Know Your Role #1-Ys Book I & II

As a writer that’s all about channeling your inner child and sharing those common moments with others, it is always nice to return to some of your first loves. When I began creating series of columns I made a point to always include RPGs on my list of priorities. I would look forward to reviewing these games during my time with RTM because as a writer and creative person, like most of us who are, I am my own worst critic, but I always had confidence in my work on RPGs, if by no other proxy than my genuine love for them. This largely comes from my love of reading and writing, which began as a child. I would sit and write up these stories, creating these compelling characters, and taking them on these mystical and highly imaginative adventures. For me, playing an RPG of any kind was like watching stories similar to those I wrote come to life. Know Your Role was created as an outlet for my love of these titles, as well as expanding my horizons on those RPGs that I didn’t get a chance to play. I’m an RPG traditionalist, so this time around, I don’t plan to stick on just those RPGs everyone knows, or even those who follow that tried and true pattern we’ve come to know in RPGs over the years. This is why I chose to restart Know Your Role by covering a game I had only heard of in passing, but never got the opportunity to play until know, Ys Book I & II for the Turbo Grafx-CD, which a dear friend was loyal and faithful enough to allow me to borrow for this review. You are in my debt, dear sir. Now then, on with the adventure!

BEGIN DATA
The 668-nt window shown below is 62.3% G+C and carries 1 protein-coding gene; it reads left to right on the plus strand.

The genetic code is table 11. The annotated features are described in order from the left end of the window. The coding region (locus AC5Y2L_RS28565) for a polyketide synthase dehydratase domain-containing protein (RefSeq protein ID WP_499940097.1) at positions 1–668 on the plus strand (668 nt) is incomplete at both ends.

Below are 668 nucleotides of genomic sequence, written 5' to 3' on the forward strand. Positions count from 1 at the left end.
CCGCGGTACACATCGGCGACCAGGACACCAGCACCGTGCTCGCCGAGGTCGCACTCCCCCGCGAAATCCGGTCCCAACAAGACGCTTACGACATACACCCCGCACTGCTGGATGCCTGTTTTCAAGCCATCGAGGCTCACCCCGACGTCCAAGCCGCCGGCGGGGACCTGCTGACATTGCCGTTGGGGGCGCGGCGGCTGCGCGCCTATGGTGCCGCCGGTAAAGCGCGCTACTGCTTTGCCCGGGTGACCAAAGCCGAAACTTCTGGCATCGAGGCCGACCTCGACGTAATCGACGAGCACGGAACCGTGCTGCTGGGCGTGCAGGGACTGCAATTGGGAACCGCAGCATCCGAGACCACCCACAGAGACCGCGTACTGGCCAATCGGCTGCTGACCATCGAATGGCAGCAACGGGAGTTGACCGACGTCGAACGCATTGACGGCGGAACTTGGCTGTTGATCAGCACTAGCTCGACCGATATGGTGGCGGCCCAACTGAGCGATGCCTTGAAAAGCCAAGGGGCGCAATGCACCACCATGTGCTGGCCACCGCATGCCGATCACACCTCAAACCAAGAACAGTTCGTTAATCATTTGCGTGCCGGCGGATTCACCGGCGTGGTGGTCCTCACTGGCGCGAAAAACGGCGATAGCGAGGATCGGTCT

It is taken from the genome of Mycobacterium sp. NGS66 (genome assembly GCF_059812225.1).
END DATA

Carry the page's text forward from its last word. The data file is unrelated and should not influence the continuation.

Obligatory Aaron Hickman box art.

Sound: 9
Credited as one of the first video games to use CD-ROM capabilities, this was a game with some stellar and rather breathtaking tunes to enjoy, despite suggesting that initially it didn’t have a spectacular soundtrack. In many ways, Ys I and II suggest the tried and true adage that great music and great moments in a video game are worth the wait, rewarding you with things as you progress. Good things come to those who wait, who endure and progress through this game, and that is just in the soundtrack alone, but it certainly applies to all aspects of this title. I would be remiss if I didn’t mention the voice acting in this game, which was definitely in its infancy at the time, showcasing the power of this “mystical” thing in gaming for the late 80s-early 90s, CD-ROM.

Graphics: 8
While the graphics in the majority of the gameplay is your standard RPG style of the time, as your character makes his way through some fairly undetailed environments, it is the cut scenes and interactions with NPCs in houses, pubs, and shops that look great, once again making the Turbo Grafx CD stand out among the crowd at the time. It’s easy to take something like this for granted now, but at the time this was gaming larvae that had not hatched and become, dare I say, the most cliché and expected butterflies in the industry.

Gameplay: 10